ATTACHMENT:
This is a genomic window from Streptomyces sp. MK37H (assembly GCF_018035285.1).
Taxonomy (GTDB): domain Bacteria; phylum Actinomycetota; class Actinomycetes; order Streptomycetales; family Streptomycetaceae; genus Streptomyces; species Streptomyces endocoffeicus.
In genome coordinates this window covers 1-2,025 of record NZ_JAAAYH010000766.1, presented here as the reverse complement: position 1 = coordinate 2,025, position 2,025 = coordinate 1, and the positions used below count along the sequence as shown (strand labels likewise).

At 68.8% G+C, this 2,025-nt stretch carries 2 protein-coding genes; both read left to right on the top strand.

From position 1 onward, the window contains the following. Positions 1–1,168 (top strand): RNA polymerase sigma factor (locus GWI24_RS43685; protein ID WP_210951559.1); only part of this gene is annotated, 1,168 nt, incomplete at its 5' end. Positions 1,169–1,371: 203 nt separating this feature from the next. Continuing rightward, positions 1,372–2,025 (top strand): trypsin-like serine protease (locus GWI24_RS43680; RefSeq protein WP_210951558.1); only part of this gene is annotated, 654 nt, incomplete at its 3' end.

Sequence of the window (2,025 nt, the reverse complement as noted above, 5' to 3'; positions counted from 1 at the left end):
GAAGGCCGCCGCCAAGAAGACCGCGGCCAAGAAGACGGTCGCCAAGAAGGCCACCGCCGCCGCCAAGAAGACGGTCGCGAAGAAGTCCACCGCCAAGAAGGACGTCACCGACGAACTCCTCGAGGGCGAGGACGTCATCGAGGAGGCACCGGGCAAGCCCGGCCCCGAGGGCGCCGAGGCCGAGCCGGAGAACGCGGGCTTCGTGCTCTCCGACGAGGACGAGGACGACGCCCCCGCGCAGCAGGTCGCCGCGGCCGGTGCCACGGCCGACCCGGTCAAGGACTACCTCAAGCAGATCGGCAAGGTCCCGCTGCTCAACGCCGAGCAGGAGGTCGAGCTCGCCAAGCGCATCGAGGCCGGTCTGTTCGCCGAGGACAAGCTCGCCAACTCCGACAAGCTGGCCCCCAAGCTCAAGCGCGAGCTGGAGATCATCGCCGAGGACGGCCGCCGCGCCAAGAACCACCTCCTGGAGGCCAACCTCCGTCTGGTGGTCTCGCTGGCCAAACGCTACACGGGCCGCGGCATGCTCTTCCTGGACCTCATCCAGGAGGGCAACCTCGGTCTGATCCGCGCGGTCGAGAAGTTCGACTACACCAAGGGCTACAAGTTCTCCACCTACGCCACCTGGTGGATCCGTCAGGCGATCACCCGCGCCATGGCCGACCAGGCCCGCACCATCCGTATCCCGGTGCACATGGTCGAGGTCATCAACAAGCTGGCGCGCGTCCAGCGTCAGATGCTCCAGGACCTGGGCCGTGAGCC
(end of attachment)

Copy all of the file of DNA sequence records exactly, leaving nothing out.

This is a genomic window from Streptomyces sp. MK37H (assembly GCF_018035285.1).
Taxonomy (GTDB): domain Bacteria; phylum Actinomycetota; class Actinomycetes; order Streptomycetales; family Streptomycetaceae; genus Streptomyces; species Streptomyces endocoffeicus.
In genome coordinates this window covers 1-2,025 of record NZ_JAAAYH010000766.1, presented here as the reverse complement: position 1 = coordinate 2,025, position 2,025 = coordinate 1, and the positions used below count along the sequence as shown (strand labels likewise).

At 68.8% G+C, this 2,025-nt stretch carries 2 protein-coding genes; both read left to right on the top strand.

From position 1 onward, the window contains the following. Positions 1–1,168 (top strand): RNA polymerase sigma factor (locus GWI24_RS43685; protein ID WP_210951559.1); only part of this gene is annotated, 1,168 nt, incomplete at its 5' end. Positions 1,169–1,371: 203 nt separating this feature from the next. Continuing rightward, positions 1,372–2,025 (top strand): trypsin-like serine protease (locus GWI24_RS43680; RefSeq protein WP_210951558.1); only part of this gene is annotated, 654 nt, incomplete at its 3' end.

Sequence of the window (2,025 nt, the reverse complement as noted above, 5' to 3'; positions counted from 1 at the left end):
GAAGGCCGCCGCCAAGAAGACCGCGGCCAAGAAGACGGTCGCCAAGAAGGCCACCGCCGCCGCCAAGAAGACGGTCGCGAAGAAGTCCACCGCCAAGAAGGACGTCACCGACGAACTCCTCGAGGGCGAGGACGTCATCGAGGAGGCACCGGGCAAGCCCGGCCCCGAGGGCGCCGAGGCCGAGCCGGAGAACGCGGGCTTCGTGCTCTCCGACGAGGACGAGGACGACGCCCCCGCGCAGCAGGTCGCCGCGGCCGGTGCCACGGCCGACCCGGTCAAGGACTACCTCAAGCAGATCGGCAAGGTCCCGCTGCTCAACGCCGAGCAGGAGGTCGAGCTCGCCAAGCGCATCGAGGCCGGTCTGTTCGCCGAGGACAAGCTCGCCAACTCCGACAAGCTGGCCCCCAAGCTCAAGCGCGAGCTGGAGATCATCGCCGAGGACGGCCGCCGCGCCAAGAACCACCTCCTGGAGGCCAACCTCCGTCTGGTGGTCTCGCTGGCCAAACGCTACACGGGCCGCGGCATGCTCTTCCTGGACCTCATCCAGGAGGGCAACCTCGGTCTGATCCGCGCGGTCGAGAAGTTCGACTACACCAAGGGCTACAAGTTCTCCACCTACGCCACCTGGTGGATCCGTCAGGCGATCACCCGCGCCATGGCCGACCAGGCCCGCACCATCCGTATCCCGGTGCACATGGTCGAGGTCATCAACAAGCTGGCGCGCGTCCAGCGTCAGATGCTCCAGGACCTGGGCCGTGAGCC